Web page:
A look at the behavior of the Golden State Assassin suspect


While waiting for the COVID-19 pandemic from an RV parked several hours east of Reno, Jim Huddle cannot escape the presence of his brother-in-law.

There is the memory of Joe DeAngelo, enjoying his late night horror movies, clenching his teeth with excitement when the blood started; in a forced whisper, he growled, “Look at that!

There is a surprise to see DeAngelo pull a gun out of the trunk of his car to scare two men during an altercation in the parking lot.

And there is growing suspicion of crushed gold bars that DeAngelo pulled from a garage stash that he said were melted South African coins.

Now, many years later, Huddle, 69, can’t help but wonder if they had a darker provenance.

“We were like brothers. He introduced me as his brother, ”he told The Times. “It is a strange thing that someone can be so kind and so evil at the same time.”

On Monday, if everything goes as expected, Joseph James DeAngelo Jr., 74, will plead guilty to 26 criminal charges stemming from 13 murders and 13 rapes. You will also be asked to admit up to 62 additional crimes related to rapes and other attacks against dozens of children, women and men in 10 counties during the 1970s and 1980s.

Prosecutors agreed not to seek the death penalty for the former Auburn police.

The strictly drafted legal procedure will take place on a ballroom stage at the same Sacramento university from which DeAngelo graduated in 1972 with a degree in criminal justice, along the same trail as the river, detectives believe he traveled. to hunt down their first victims. The spacious configuration was chosen because it allows the physical distance required to protect against the spread of COVID-19. Masks will be required, but those worn by DeAngelo and his lawyers will be clear so that the audience can see his face, projected on two screens on the wall.

A court official, speaking anonymously, said the audience appears “designed like a reality show.”

Prosecutors say the statement would avoid criminal proceedings that could take years and cost taxpayers more than $ 20 million.

But the deal also means there won’t be a big reveal beyond what prosecutors include in their opening remarks. Evidence against DeAngelo remains sealed, leaving victims alone with the statement that a family DNA match linked DeAngelo to crimes that terrorized entire cities.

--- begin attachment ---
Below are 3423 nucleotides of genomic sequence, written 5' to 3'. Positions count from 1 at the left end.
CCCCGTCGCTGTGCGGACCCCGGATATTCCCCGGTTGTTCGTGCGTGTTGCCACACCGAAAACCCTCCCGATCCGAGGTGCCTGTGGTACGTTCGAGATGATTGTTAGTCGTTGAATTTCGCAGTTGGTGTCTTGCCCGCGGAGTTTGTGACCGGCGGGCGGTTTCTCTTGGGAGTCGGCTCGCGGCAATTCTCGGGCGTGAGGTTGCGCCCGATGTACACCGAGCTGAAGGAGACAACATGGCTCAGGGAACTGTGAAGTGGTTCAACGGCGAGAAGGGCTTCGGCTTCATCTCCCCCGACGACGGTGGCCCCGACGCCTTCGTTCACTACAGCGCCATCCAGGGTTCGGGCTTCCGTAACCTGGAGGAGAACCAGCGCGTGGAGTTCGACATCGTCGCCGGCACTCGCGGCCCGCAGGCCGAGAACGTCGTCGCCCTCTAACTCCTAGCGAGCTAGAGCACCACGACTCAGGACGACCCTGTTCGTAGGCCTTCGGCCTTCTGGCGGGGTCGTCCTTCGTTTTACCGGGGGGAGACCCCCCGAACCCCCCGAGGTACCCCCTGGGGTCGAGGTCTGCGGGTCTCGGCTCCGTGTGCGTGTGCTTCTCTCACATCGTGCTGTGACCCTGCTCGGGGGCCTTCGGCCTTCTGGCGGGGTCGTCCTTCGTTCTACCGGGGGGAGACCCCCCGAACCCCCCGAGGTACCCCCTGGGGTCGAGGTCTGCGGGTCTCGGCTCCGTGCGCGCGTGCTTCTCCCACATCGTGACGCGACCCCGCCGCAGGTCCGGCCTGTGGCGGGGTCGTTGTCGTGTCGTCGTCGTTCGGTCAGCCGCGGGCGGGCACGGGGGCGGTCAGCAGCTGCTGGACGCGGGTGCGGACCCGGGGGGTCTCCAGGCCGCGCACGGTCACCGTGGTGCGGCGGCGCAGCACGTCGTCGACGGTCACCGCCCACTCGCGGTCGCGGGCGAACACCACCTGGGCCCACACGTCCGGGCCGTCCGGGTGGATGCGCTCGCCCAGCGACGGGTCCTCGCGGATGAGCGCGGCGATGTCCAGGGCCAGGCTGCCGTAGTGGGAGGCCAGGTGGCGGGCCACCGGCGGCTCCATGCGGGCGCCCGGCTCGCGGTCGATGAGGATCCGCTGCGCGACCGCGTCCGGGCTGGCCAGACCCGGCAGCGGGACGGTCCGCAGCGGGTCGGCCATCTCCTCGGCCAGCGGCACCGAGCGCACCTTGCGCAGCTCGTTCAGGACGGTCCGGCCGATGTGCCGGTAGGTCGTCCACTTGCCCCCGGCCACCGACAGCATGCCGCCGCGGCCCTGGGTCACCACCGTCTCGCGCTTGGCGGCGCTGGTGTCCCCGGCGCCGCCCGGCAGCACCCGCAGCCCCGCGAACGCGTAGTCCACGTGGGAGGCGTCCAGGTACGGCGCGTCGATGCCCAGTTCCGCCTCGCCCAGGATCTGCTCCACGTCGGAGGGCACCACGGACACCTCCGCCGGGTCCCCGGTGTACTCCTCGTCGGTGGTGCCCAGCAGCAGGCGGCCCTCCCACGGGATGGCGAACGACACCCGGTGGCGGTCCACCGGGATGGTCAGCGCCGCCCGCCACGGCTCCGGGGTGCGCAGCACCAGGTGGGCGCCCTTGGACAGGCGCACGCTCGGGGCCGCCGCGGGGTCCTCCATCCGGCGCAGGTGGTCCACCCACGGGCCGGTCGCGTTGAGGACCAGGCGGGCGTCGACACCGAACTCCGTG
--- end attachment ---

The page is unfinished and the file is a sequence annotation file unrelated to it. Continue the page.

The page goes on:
At least for now, Huddle, a retired Radio Shack employee and production inspector, is one of the few people within DeAngelo’s circle who could offer some clues to the “why” and “how” behind the alleged prolonged explosion of a man. violence. She is one of the few people with a family connection who breaks her silence around a man being hunted down and eventually marketed as the Golden State Assassin.

His slim, self-published book will be released the day after DeAngelo’s scheduled statement, titled “Killers Keep Secrets.” Huddle said the moment is a coincidence; The publication was established months before the surprise agreement was reached.

Huddle met DeAngelo in the summer of 1971, when his sister, Sharon, brought DeAngelo to his home to meet his family. Sharon was 17 years old and only a year of high school. DeAngelo was 25 years old, a Vietnam Navy veteran seeking a criminal justice degree. Jim Huddle offered to let his sister’s boyfriend move in with him. Just a few weeks earlier, DeAngelo told her that another woman had broken her wedding engagement.

While searching for a relationship with his sister, Huddle said, DeAngelo continued to obsess over Bonnie Colwell. “He was saying, ‘Yeah, that Bonnie, she broke my heart,’ and ‘She was the love of my life.’ Apparently she broke him up so much that he couldn’t love Sharon the way he loved her,” Huddle said in an interview with The Times.

Huddle never knew that Bonnie rejected DeAngelo for what he described as a pattern of abusive treatment, which included pointing a gun at her to force her to marry him. Nor did I know that nine years later, rape victims described a crying, unstable attacker who sometimes yelled, “I hate you, Bonnie!”

DeAngelo married Sharon Huddle in 1973 while working as a police officer in little Exeter, California, shortly before a series of looting began in neighboring Visalia. The maniacal night robberies culminated in the attempted kidnapping of a young teenage girl’s bedroom in 1975 while her family slept, and the murder of the girl’s father when she interrupted the attack.

The brothers-in-law fired pistols and ran dirt bikes and motorcycles. DeAngelo hated having his picture taken. He used to make stories that made him seem important.

He described the day DeAngelo opened his wife’s old stove in the garage and pulled out a cloth package. Wrapped in a towel were pancake-sized molten gold patties and a small hand-cast gold bar. Huddle said DeAngelo told him that he had melted the South African Krugerrands, purchased through high-interest loans to other sailors during the war in Vietnam.

Huddle said he now suspects that the gold was spilled from the coins and jewelry. DeAngelo is accused of robbing hundreds of victims. Investigators never recovered what they said were trophies of a murderer.

Over the course of 40 years, DeAngelo never seemed to share deep feelings, Huddle said. DeAngelo appeared as “plastic” and “false”.